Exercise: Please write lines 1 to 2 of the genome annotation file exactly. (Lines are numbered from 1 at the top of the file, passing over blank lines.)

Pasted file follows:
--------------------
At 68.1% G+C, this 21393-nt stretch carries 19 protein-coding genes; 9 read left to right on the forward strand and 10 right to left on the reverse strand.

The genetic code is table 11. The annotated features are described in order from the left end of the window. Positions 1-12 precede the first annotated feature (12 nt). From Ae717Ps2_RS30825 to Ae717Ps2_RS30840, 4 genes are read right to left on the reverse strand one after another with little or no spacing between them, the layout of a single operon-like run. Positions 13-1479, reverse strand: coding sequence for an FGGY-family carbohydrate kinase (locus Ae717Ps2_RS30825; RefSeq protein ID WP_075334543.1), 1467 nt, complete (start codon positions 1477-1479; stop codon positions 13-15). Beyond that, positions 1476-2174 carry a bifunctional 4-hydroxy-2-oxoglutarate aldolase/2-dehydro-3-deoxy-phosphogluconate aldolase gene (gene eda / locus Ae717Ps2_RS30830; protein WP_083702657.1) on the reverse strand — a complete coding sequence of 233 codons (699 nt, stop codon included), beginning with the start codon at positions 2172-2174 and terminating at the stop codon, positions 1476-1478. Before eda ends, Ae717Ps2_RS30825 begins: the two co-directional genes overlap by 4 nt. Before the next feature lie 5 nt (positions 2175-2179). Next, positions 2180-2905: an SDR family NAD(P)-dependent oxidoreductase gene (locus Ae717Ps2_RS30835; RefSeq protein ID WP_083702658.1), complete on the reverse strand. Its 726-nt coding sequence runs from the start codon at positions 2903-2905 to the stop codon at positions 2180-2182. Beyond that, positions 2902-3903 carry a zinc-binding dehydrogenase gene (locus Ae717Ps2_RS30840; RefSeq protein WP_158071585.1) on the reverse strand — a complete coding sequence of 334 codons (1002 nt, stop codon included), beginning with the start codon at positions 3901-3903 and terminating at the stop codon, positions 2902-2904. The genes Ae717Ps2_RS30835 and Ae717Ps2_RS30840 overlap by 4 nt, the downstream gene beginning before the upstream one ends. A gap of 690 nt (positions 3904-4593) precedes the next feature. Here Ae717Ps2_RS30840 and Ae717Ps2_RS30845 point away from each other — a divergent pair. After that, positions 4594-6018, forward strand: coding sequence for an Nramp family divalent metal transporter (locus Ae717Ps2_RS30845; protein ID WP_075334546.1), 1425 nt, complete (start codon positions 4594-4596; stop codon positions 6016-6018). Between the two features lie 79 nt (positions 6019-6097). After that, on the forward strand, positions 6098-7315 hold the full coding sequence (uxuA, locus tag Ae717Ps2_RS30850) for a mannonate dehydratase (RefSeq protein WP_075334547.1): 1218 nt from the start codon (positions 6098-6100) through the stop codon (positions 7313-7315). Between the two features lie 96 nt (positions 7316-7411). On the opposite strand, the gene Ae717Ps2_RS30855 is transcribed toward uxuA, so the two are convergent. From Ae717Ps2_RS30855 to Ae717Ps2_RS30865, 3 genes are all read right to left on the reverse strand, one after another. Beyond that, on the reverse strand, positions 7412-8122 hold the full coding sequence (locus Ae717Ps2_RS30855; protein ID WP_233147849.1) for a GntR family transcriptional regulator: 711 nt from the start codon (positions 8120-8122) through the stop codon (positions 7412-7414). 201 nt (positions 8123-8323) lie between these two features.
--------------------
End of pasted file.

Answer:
At 68.1% G+C, this 21393-nt stretch carries 19 protein-coding genes; 9 read left to right on the forward strand and 10 right to left on the reverse strand.

The genetic code is table 11. The annotated features are described in order from the left end of the window. Positions 1-12 precede the first annotated feature (12 nt). From Ae717Ps2_RS30825 to Ae717Ps2_RS30840, 4 genes are read right to left on the reverse strand one after another with little or no spacing between them, the layout of a single operon-like run. Positions 13-1479, reverse strand: coding sequence for an FGGY-family carbohydrate kinase (locus Ae717Ps2_RS30825; RefSeq protein ID WP_075334543.1), 1467 nt, complete (start codon positions 1477-1479; stop codon positions 13-15). Beyond that, positions 1476-2174 carry a bifunctional 4-hydroxy-2-oxoglutarate aldolase/2-dehydro-3-deoxy-phosphogluconate aldolase gene (gene eda / locus Ae717Ps2_RS30830; protein WP_083702657.1) on the reverse strand — a complete coding sequence of 233 codons (699 nt, stop codon included), beginning with the start codon at positions 2172-2174 and terminating at the stop codon, positions 1476-1478. Before eda ends, Ae717Ps2_RS30825 begins: the two co-directional genes overlap by 4 nt. Before the next feature lie 5 nt (positions 2175-2179). Next, positions 2180-2905: an SDR family NAD(P)-dependent oxidoreductase gene (locus Ae717Ps2_RS30835; RefSeq protein ID WP_083702658.1), complete on the reverse strand. Its 726-nt coding sequence runs from the start codon at positions 2903-2905 to the stop codon at positions 2180-2182. Beyond that, positions 2902-3903 carry a zinc-binding dehydrogenase gene (locus Ae717Ps2_RS30840; RefSeq protein WP_158071585.1) on the reverse strand — a complete coding sequence of 334 codons (1002 nt, stop codon included), beginning with the start codon at positions 3901-3903 and terminating at the stop codon, positions 2902-2904. The genes Ae717Ps2_RS30835 and Ae717Ps2_RS30840 overlap by 4 nt, the downstream gene beginning before the upstream one ends. A gap of 690 nt (positions 3904-4593) precedes the next feature. Here Ae717Ps2_RS30840 and Ae717Ps2_RS30845 point away from each other — a divergent pair. After that, positions 4594-6018, forward strand: coding sequence for an Nramp family divalent metal transporter (locus Ae717Ps2_RS30845; protein ID WP_075334546.1), 1425 nt, complete (start codon positions 4594-4596; stop codon positions 6016-6018). Between the two features lie 79 nt (positions 6019-6097). After that, on the forward strand, positions 6098-7315 hold the full coding sequence (uxuA, locus tag Ae717Ps2_RS30850) for a mannonate dehydratase (RefSeq protein WP_075334547.1): 1218 nt from the start codon (positions 6098-6100) through the stop codon (positions 7313-7315). Between the two features lie 96 nt (positions 7316-7411). On the opposite strand, the gene Ae717Ps2_RS30855 is transcribed toward uxuA, so the two are convergent. From Ae717Ps2_RS30855 to Ae717Ps2_RS30865, 3 genes are all read right to left on the reverse strand, one after another. Beyond that, on the reverse strand, positions 7412-8122 hold the full coding sequence (locus Ae717Ps2_RS30855; protein ID WP_233147849.1) for a GntR family transcriptional regulator: 711 nt from the start codon (positions 8120-8122) through the stop codon (positions 7412-7414). 201 nt (positions 8123-8323) lie between these two features.